In the Beginning
Since the early 1990’s when Bill Phillips introduced the first mass produced creatine powder, this supplement has been under the spotlight. At times, for its benefits to strength and performance in the gym, and at others receiving negative attention, and being called a “steroid” by very uneducated individuals who really have no clue what creatine even is. Creatine is a molecule that the body can naturally produce. It’s made primarily in the kidneys and completed in the liver, by three amino acids glycine, arginine, and methionine. Typically, from a nutritional standpoint creatine is found in higher concentrations in red meats. So for those of you that are walking around considering creatine something that is unnatural or a steroid, you need to do a little research first.
How Can It Benefit Me?
Besides creatines’ known benefits of strength and performance it also plays another role in cell health. Creatine helps the mitochondria in our bodies’ produce more ATP, which is energy for our cells. The healthier the cells in the body are the longer they can potentially live, and the better off that organ that the particular cell lives in will be. So indirectly, creatine has cell protective properties! This is why many researchers consider creatine a superfood.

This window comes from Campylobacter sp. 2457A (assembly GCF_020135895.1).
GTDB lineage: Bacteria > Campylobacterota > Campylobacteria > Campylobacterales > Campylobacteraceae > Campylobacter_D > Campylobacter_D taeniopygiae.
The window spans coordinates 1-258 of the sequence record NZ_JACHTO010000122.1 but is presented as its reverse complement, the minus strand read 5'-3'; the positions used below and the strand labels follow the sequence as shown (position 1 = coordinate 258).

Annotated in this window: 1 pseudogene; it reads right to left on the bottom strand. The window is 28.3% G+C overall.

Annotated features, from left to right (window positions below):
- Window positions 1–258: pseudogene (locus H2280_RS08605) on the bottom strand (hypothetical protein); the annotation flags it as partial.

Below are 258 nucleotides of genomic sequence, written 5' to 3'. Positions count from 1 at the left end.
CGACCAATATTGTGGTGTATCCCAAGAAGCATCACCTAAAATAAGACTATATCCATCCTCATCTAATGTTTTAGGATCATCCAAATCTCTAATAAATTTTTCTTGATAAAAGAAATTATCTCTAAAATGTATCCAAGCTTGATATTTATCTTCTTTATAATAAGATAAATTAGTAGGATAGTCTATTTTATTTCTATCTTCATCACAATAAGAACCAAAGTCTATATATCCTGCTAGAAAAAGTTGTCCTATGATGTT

Who Can Safely Take It?
After knowing these benefits, really any adult can use creatine safely. The recommended dosage per day is 5 grams, or approximately 1 teaspoon. You do not need to do any type of loading phase, or anything like that which you may have heard of unless you are using creatine for more than the health benefits. If you are using creatine for the performance benefits I would suggest using it pre and post workout on workout days, 5 grams pre, and 5 grams post in a protein shake or BCAA drink. On non workout days use 5 grams in the morning with breakfast or a protein shake.